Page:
”In this context, St. Paul's doctrine reveals a particular strength, clearly founded on divine revelation but also on his own apostolic experience which, ever and anew, made it clear to him that not human wisdom and eloquence but only the force of the Holy Spirit builds the Church in faith.”

Benedict XVI also observed that the Synod will coincide with the celebration of the Pauline Year. This meeting, he said, will offer pastors of the Church an opportunity to reflect on “the witness of this great Apostle and Herald of the Word of God. ... May his example be an encouragement for everyone to accept the Word of salvation and to translate it into daily life, in faithful discipleship of Christ.”

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Catholic universities must present the faith, not give in to cultural trends, exhorts Pope

Vatican City, Jan 21, 2008 (CNA) - Today the Pope received participants of the plenary assembly of the Congregation for Catholic Education and advised them that in their work of reform, they must seek to effectively communicate the Truth in the modern world.

 

The Holy Father told the gathered academics that it is entirely appropriate that they should consider how Catholic institutions can “incisively and effectively” spread the Gospel.

 

Faced with an educational crisis, “schools must ask themselves about the mission they are called to undertake in the modern social environment,” the Pope said. Catholic schools, “though open to everyone and respecting the identity of each, cannot but present their own educational, human and Christian perspective,” the Pontiff explained.

 

The modern context of global society presents Catholic institutions with a “coming together of religions and cultures in the joint search for truth”. This means, "not excluding anyone in the name of their cultural or religious background,” and on the other hand, “not stopping at the mere recognition” of this cultural or religious difference, Benedict XVI reflected.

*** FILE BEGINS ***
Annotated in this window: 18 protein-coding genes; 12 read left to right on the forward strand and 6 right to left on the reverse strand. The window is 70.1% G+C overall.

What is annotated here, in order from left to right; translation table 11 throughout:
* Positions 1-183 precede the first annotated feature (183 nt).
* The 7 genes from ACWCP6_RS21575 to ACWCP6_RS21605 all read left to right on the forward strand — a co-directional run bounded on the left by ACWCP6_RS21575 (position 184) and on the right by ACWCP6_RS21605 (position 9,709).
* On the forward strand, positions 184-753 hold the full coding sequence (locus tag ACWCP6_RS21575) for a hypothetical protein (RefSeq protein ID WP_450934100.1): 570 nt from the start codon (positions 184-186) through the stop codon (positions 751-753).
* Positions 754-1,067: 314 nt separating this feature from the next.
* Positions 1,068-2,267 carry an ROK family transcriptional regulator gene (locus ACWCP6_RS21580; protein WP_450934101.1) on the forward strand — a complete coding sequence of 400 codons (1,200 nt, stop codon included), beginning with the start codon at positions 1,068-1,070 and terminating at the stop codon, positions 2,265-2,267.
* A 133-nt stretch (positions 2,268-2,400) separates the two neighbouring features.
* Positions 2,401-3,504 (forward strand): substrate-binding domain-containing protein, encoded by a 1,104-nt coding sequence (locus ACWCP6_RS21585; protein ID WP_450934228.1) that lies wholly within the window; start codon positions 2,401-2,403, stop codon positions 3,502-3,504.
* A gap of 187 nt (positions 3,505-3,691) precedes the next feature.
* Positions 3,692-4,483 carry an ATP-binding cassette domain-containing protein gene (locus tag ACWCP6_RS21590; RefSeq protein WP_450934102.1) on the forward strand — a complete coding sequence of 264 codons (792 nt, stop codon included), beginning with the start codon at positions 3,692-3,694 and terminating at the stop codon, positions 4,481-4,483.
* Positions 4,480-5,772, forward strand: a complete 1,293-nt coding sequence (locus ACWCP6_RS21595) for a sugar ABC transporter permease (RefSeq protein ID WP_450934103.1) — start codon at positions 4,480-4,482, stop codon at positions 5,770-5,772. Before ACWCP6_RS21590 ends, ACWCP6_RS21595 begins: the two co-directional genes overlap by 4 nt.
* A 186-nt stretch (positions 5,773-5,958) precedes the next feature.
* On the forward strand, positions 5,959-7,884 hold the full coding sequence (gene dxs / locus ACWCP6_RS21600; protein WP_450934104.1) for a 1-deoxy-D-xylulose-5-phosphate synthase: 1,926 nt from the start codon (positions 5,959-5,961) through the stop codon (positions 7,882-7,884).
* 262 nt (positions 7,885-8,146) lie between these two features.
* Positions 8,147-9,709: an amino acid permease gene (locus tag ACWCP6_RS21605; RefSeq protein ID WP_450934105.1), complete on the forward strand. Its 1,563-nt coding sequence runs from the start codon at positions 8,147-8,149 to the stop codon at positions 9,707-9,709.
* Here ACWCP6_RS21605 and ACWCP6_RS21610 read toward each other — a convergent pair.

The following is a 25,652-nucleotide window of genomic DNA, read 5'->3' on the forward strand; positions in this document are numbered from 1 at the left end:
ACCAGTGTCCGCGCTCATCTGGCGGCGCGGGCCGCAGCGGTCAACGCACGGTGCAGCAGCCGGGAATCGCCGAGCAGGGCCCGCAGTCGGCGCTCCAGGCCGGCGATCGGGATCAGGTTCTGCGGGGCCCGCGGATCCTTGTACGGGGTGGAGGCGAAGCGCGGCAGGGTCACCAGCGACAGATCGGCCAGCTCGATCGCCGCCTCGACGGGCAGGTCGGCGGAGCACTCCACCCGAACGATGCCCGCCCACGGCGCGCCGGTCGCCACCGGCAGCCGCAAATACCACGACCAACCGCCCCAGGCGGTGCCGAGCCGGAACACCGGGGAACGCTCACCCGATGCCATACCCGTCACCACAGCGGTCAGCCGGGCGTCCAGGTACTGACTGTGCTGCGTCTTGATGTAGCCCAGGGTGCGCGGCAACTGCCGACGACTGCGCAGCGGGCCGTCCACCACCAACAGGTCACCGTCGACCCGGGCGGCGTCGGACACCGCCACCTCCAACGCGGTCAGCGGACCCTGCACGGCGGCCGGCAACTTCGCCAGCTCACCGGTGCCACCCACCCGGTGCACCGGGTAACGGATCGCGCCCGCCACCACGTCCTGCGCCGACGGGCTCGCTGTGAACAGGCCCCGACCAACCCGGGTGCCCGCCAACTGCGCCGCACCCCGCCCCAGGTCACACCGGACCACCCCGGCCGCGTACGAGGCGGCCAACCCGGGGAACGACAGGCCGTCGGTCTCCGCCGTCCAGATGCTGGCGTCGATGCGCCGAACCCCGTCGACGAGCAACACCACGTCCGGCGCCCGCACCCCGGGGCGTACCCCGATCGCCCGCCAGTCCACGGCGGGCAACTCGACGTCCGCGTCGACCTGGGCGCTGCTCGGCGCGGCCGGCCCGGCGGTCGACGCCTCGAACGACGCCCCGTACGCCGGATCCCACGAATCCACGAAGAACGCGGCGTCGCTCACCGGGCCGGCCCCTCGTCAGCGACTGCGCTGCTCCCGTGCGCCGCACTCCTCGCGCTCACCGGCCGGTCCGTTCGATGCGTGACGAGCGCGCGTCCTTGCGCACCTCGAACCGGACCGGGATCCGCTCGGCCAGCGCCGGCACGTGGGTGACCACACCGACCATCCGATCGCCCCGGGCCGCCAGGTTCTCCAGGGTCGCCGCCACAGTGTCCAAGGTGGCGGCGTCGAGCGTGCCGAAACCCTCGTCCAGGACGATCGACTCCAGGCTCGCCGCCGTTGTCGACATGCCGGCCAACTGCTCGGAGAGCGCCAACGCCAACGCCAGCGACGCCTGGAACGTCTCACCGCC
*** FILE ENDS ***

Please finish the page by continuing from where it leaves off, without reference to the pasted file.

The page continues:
The Pope also provided the educators with specific recommendations for reform of the ecclesiastical study of philosophy and theology. In the field of philosophy, he asked that changes be made so that the “metaphysical and wisdom-related dimensions of philosophy” are highlighted. “The ecclesiastical disciplines”, he added, “especially theology, are today subjected to new interrogations in a world tempted, on the one hand, by a rationalism which follows a false idea of freedom unfettered by any religious references and, on the other, by various forms of fundamentalism which, with their incitement to violence and fanaticism, falsify the true essence of religion.”

 

Pope Benedict also raised the possibility of “examining the suitability of reforming the 1979 Apostolic Constitution ‘Sapientia christina’, which serves as the basis upon which to formulate criteria to assess the quality of those institutions, an assessment required by the Bologna Process of which the Holy See has been a member since 2003.